Levothyroxine is the generic name for the drugs Levothroid, Levoxyl, Synthroid, and Unithroid. It's primarily used to treat hypothyroidism but may also be employed to treat or prevent lymphocytic thyroiditis, euthyroid or thyroid goiters and nodules and particular types of thyroid cancer. The thyroid gland is responsible for manufacturing a hormone that controls the body's level of energy and metabolism. When it fails to create a sufficient amount, Levothyroxine is used as a hormonal substitute to make up for the deficiency.


The 2 hormones made by the thyroid gland, levothyroxine (T4) and triiodothyronine (T3) play a critical, regarding the development of a person's central nervous system, bone growth and overall metabolic actions. Those who suffer from hypothyroidism (underactive thyroid) and similar thyroid troubles may be prescribed the medication Levothyroxine to increase their levels.


Although Levothyroxine is artificially made, it's identical to the T4 hormone that the body produces. It works to increases the body's thyroid hormone levels, so the negative side effects and symptoms associated with hypothyroidism are no longer greatly reduced. The body cannot differentiate between Levothyroxine and the T4 hormone it naturally creates.


The thyroid-stimulating hormone (TSH) is in charge of dictating the number of thyroid hormones that the thyroid gland generates. TSH is supposed to rise and fuel the thyroid to produce additional hormones when the levels are low and direct the thyroid to produce smaller amounts of hormones when the levels are high. Levothyroxine works to stabilize the hormone levels and correct the imbalances.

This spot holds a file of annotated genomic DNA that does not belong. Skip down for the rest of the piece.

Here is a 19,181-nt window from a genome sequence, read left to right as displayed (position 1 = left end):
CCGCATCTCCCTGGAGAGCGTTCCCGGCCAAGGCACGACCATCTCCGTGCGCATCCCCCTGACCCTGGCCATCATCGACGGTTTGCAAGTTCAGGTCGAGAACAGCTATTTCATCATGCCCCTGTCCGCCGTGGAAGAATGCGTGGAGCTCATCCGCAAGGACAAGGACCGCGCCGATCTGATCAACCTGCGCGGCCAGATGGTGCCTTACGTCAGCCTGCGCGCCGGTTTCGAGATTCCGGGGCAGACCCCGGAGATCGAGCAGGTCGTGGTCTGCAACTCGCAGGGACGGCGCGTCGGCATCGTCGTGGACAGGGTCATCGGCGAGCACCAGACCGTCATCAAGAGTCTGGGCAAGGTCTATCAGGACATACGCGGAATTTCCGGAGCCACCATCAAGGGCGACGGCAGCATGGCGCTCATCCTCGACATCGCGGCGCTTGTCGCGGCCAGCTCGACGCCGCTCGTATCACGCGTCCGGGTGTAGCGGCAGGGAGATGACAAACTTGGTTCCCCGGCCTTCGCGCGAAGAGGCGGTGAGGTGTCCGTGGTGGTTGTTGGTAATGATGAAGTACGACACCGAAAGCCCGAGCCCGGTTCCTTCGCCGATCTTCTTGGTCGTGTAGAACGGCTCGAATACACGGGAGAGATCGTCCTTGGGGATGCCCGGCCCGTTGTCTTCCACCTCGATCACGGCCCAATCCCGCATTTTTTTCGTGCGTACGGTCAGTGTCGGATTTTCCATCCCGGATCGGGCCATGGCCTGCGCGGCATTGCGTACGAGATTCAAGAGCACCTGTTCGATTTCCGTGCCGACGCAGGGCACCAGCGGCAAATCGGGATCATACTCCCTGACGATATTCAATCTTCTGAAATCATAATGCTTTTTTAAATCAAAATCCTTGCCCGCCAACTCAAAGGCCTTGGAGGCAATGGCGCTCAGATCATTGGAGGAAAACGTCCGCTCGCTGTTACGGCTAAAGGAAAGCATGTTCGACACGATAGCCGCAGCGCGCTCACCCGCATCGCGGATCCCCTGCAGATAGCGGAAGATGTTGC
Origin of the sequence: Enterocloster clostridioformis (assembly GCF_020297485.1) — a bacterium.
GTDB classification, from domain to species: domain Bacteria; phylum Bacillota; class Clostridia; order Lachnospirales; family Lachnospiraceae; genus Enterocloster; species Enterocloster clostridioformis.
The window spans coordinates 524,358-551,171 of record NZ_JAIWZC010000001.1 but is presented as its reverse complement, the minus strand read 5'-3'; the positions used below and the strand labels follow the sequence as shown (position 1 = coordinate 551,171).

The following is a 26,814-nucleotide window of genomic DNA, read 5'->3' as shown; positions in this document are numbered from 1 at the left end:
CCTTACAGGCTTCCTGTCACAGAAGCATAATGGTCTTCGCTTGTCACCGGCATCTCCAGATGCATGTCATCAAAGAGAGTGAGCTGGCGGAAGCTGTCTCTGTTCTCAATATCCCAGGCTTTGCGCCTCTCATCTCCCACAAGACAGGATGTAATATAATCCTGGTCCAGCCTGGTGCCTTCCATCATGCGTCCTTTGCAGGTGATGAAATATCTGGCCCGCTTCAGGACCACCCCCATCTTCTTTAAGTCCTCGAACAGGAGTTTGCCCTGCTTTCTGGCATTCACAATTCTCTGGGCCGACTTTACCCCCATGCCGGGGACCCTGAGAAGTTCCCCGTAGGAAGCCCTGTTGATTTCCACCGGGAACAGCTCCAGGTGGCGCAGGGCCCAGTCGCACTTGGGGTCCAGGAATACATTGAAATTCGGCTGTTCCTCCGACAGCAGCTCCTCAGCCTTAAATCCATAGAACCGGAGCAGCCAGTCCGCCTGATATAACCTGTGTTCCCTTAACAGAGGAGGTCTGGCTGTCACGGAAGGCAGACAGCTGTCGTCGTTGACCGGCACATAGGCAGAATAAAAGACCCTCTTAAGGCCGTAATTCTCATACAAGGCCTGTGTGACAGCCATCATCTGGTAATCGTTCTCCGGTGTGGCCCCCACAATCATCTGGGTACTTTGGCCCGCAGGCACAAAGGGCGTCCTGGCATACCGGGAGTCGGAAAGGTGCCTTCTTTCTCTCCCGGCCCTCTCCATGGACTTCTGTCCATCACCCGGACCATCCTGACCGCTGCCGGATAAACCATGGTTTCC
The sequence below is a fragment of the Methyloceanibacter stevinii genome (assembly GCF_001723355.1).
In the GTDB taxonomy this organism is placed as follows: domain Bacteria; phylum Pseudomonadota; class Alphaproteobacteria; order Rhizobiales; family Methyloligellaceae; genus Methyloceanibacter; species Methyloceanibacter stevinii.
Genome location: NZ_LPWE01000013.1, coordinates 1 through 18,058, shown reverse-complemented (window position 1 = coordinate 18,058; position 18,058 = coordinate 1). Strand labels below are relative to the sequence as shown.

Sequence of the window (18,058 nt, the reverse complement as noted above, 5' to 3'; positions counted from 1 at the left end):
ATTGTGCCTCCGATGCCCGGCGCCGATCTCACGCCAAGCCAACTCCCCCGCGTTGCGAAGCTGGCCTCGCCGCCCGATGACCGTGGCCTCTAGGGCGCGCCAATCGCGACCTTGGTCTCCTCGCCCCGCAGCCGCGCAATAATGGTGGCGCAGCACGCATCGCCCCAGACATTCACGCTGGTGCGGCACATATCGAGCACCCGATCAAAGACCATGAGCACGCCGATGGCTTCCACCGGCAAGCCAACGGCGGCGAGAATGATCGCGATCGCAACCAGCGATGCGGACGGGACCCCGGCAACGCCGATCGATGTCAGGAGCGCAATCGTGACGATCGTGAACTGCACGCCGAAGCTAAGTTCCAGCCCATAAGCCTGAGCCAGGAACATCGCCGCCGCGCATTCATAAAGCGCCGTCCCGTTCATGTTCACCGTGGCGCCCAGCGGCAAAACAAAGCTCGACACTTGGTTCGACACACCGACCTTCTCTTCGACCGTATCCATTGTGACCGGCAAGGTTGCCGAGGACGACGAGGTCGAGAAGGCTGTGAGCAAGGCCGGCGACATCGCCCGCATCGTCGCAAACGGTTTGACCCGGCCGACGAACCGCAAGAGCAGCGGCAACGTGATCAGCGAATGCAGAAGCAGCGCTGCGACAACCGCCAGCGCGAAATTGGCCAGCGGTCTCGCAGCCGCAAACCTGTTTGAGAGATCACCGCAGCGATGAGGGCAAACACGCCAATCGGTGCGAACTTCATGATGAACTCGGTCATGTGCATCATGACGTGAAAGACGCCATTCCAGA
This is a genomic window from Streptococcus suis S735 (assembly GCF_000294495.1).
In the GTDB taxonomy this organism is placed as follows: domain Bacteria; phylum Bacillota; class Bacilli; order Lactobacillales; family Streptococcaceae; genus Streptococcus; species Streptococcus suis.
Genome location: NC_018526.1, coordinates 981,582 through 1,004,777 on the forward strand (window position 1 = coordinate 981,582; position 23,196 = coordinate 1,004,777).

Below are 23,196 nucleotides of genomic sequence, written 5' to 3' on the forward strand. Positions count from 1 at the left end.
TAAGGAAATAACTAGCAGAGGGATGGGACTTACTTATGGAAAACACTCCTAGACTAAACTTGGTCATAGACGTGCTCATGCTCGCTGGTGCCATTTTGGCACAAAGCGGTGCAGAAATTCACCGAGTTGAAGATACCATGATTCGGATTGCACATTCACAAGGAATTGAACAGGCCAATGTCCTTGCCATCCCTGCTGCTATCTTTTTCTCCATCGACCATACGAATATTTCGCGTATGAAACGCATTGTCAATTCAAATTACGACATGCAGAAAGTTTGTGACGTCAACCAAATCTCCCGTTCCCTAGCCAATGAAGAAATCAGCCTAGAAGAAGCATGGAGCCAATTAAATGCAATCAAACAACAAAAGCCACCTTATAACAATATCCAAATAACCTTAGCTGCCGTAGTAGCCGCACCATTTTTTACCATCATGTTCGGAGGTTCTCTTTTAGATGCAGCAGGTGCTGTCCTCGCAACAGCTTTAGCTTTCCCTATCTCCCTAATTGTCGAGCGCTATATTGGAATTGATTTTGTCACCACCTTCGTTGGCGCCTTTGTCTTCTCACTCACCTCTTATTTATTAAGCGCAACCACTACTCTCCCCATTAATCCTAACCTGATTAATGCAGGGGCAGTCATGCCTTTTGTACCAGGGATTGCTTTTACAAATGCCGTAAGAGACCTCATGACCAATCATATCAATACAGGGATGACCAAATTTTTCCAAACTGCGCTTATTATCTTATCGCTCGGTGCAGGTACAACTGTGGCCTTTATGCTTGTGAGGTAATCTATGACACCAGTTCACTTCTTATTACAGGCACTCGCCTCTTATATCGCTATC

The dosage of Levothyroxine prescribed tends to vary according to a number of factors including the patient's age, weight, specific condition, other medications currently being taken, response to the medication, tolerability and effectiveness. Levothyroxine is also considered to have a long half-life; so a dosage's peak therapeutic effect can take up to 4 to 6 weeks to be achieved. Levothyroxine tablets are generally taken once a day in the morning.


People taking Levothyroxine are required to get their blood drawn at different intervals to monitor their levels and thyroid function as well as to help determine if the current dose needs to be modified. Like all medications, there is a potential for side effects. Common side effects of Levothyroxine include changes in appetite, fatigue, headache, weakness, insomnia, excessive sweating, hyperactivity and anxiety.